Delivering the Patient Healthcare Access Consumers Crave

A Guide to Success in Today’s Healthcare Landscape

What matters most to American healthcare consumers comes down to access, or the ability to receive care when and where they need it.

At a time when consumers value access to care even more than cost-effectiveness of care, one out of three consumers rate their access to healthcare as “below average,” an EY survey shows. Yet more than half of consumers give high marks to U.S. healthcare for being technologically advanced, the EY survey indicates. This begs the question: Why can’t a technologically advanced healthcare system provide simpler and more timely access to care?

The Disconnect Between Technology and Patient Experience

The disconnect between a healthcare organization’s desire to deliver on patient healthcare access and its ability to do so typically comes down to two factors:

1. Operational maturity, or the extent to which an organization successfully leverages internal processes and technology to efficiently accommodate provider preferences and simplify operations and,

2. Patient experience, or the degree to which patients feel empowered to engage with the organization on their own to find providers, schedule appointments, coordinate care and more.

In our experience, most healthcare organizations fall into one of four quadrants on the Patient Access Maturity Matrix:

Quadrant 1Subpar patient experience. High operational maturity.

Organizations that fall into this quadrant typically have patient access solutions at their disposal, but they struggle to make good use of these tools. These organizations also face challenges in consolidating tools from multiple vendors and struggle to develop a coherent IT strategy.

What to consider: For these organizations offering multiple, integrated options and access points—including mobile options for patient scheduling, check-in, communication and payment—could allow patients to feel empowered while ensuring organizations don’t miss out on vital payment or appointment opportunities.

Quadrant 2: Superb patient experience. High operational maturity.

Among organizations in this quadrant, most aspects of patient access and operational efficiency work quite well. These organizations often seek help in maintaining their competitive edge and making better use of human capital. For instance, they may lack a detailed view into their patient access performance, typically due to lack of data, which can hinder continuous improvement.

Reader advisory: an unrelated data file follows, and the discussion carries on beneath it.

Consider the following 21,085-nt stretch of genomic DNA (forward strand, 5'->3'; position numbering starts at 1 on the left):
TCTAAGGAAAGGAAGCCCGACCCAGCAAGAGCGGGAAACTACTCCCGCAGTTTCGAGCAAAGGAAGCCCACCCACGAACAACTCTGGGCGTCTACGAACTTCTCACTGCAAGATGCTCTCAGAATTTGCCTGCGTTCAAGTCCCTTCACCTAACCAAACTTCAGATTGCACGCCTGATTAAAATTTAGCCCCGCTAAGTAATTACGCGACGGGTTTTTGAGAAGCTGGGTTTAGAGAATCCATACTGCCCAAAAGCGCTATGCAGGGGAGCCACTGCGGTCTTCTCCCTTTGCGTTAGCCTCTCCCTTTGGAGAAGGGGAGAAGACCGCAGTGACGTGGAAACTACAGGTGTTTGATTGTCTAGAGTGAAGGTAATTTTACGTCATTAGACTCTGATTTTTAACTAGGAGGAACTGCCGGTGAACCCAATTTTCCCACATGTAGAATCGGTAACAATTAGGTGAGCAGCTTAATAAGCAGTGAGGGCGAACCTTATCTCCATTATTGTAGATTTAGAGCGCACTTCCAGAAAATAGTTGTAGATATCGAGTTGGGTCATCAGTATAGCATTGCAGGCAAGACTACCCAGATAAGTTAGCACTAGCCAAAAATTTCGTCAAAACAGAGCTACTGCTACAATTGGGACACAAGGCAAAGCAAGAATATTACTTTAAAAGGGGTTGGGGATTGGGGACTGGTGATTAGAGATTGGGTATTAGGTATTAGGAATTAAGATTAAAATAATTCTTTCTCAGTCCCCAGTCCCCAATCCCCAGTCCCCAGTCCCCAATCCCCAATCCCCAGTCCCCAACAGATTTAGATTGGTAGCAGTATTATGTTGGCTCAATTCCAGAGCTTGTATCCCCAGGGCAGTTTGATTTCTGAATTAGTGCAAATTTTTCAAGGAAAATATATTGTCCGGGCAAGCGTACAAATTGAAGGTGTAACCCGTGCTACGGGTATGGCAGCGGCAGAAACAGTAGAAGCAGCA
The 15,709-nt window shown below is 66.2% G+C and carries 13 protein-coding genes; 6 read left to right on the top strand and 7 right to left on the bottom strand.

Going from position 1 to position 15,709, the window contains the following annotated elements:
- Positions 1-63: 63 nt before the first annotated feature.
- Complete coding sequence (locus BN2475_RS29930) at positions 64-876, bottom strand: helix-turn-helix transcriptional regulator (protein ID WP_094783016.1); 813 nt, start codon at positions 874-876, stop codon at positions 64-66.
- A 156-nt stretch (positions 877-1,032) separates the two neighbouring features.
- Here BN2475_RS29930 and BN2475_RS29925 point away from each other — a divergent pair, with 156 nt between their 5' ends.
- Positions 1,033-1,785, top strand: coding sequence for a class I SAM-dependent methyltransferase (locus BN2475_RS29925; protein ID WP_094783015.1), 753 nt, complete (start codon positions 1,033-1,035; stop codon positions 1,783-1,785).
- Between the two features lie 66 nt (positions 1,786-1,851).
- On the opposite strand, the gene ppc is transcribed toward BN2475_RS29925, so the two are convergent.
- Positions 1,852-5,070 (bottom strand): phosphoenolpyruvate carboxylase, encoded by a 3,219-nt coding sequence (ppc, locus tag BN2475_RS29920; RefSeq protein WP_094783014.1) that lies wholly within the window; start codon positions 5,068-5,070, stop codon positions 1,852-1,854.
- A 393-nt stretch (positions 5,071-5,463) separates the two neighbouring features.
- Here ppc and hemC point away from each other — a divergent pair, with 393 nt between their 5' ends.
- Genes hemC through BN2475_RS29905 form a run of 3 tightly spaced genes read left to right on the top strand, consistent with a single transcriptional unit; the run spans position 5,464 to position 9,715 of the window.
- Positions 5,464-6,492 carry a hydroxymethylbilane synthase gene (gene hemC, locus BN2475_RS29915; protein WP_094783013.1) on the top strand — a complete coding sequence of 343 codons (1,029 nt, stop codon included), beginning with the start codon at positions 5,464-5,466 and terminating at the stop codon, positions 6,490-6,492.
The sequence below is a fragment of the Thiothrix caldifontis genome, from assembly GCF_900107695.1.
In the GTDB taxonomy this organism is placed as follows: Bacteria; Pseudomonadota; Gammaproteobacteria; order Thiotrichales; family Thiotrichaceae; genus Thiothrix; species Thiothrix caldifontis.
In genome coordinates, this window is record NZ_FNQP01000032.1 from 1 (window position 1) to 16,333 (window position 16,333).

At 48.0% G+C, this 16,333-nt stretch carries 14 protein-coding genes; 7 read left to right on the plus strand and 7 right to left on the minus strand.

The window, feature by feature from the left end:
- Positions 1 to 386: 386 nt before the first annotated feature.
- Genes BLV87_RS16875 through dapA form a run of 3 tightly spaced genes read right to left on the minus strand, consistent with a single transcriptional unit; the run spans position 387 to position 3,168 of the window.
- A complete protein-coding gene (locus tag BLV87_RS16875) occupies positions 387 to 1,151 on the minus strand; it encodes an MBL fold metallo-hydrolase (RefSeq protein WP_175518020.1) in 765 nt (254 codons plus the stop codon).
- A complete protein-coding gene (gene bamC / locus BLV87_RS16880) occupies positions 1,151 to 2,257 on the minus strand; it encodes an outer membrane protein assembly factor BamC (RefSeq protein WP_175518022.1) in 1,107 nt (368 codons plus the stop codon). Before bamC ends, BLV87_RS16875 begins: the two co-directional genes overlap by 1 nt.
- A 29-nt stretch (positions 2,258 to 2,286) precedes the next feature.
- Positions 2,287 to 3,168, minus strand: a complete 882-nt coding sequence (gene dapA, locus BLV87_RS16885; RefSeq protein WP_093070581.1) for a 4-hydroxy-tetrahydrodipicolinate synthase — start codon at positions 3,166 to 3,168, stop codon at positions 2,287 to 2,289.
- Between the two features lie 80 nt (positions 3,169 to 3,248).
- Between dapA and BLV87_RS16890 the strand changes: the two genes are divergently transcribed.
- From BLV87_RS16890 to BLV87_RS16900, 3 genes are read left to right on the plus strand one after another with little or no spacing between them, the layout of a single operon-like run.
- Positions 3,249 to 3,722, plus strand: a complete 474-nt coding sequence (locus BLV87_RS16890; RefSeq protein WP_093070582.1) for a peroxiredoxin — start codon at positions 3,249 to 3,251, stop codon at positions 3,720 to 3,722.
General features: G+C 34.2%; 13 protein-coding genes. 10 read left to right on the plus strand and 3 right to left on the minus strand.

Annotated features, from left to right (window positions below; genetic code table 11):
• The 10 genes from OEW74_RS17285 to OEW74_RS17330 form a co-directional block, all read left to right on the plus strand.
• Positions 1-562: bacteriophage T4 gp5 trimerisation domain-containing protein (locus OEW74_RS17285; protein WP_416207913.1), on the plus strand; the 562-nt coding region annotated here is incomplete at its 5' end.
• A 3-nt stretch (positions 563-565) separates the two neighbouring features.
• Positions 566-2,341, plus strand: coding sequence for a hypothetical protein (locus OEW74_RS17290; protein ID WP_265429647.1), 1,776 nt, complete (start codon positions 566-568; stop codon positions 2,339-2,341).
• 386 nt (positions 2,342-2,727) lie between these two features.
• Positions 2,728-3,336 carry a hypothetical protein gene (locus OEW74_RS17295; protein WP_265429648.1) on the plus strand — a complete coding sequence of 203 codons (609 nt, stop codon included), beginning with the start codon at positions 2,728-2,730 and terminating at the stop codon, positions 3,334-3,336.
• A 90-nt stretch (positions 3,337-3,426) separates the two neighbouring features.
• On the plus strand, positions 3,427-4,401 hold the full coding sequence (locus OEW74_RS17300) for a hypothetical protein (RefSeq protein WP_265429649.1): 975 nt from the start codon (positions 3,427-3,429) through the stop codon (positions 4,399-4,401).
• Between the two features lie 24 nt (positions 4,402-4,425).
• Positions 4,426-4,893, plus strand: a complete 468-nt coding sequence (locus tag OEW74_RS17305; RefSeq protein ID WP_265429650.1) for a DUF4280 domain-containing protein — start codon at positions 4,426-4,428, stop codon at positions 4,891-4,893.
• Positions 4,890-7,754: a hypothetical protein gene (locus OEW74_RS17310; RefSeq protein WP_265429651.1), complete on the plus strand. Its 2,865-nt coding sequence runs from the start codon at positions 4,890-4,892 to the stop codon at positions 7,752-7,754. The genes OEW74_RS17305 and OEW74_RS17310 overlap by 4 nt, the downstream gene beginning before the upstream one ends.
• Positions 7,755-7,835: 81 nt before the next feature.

What to consider: To maintain their edge in the market, these organizations must continually measure outcomes, set goals, and iterate and smartly onboard technology that will further ease operational burden on their staff while enhancing the patient experience.

Quadrant 3: Subpar patient experience. Low operational maturity.

Generally, these organizations haven’t implemented the necessary technology and business updates to stay competitive. Just 5-10 years ago, these providers might have relied on their patient portal to help keep patients feeling engaged. Now, their inability to keep up with the continued rise of consumerism and digital advances has them playing catch up.

What to consider: While these healthcare organizations might still enjoy a loyal patient population built years ago, their reliance on outdated, manual processes for patient access—such as scheduling processes that depend on multiple phone calls and lots of paperwork—puts them at risk of losing patients to a more experience-friendly provider.

Quadrant 4: High patient experience. Low operational maturity.

These organizations tend to deliver a high-touch patient experience that requires a lot of manual effort from staff. For instance, while organizations in Quadrant 4 might offer an automated solution for scheduling, their version of this technology is often a less mature “request an appointment” feature rather than a true self-scheduling platform. Patients may be happy and engaged, but high-touch processes can quickly lead to staff burnout and turnover.

What to consider: Look for opportunities to automate tasks and implement improved workflows. This will ensure an organization can scale its approach to patient access and the customer experience while reducing staff burnout and turnover.

Making the Right Moves for Improved Healthcare Access for Patients

By identifying where their organization falls on the Patient Access Maturity Matrix, leaders can develop a plan of action that takes into account evolving consumer expectations, the need to decrease pressure on staff and their short-term and long-term business goals. It’s not uncommon for such an analysis to uncover patient access challenges stemming from multiple areas of operations. For example, organizations may find they not only need to add scheduling automation capabilities, but also invest in tools that simplify patient intake.

Curious to know where your organization falls on the Patient Access Maturity Matrix?

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